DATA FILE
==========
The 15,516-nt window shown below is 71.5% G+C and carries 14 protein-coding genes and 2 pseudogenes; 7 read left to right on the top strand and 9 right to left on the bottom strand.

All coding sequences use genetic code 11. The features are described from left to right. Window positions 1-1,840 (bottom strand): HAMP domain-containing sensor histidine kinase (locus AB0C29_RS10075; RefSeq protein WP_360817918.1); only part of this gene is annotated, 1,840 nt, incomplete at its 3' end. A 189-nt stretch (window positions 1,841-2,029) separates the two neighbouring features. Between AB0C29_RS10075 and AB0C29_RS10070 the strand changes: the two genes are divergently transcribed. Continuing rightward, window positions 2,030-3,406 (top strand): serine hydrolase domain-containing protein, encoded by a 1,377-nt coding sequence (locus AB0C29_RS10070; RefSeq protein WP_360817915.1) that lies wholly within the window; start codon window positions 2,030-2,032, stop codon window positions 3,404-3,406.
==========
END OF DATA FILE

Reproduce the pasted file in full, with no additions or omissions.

The 15,516-nt window shown below is 71.5% G+C and carries 14 protein-coding genes and 2 pseudogenes; 7 read left to right on the top strand and 9 right to left on the bottom strand.

All coding sequences use genetic code 11. The features are described from left to right. Window positions 1-1,840 (bottom strand): HAMP domain-containing sensor histidine kinase (locus AB0C29_RS10075; RefSeq protein WP_360817918.1); only part of this gene is annotated, 1,840 nt, incomplete at its 3' end. A 189-nt stretch (window positions 1,841-2,029) separates the two neighbouring features. Between AB0C29_RS10075 and AB0C29_RS10070 the strand changes: the two genes are divergently transcribed. Continuing rightward, window positions 2,030-3,406 (top strand): serine hydrolase domain-containing protein, encoded by a 1,377-nt coding sequence (locus AB0C29_RS10070; RefSeq protein WP_360817915.1) that lies wholly within the window; start codon window positions 2,030-2,032, stop codon window positions 3,404-3,406.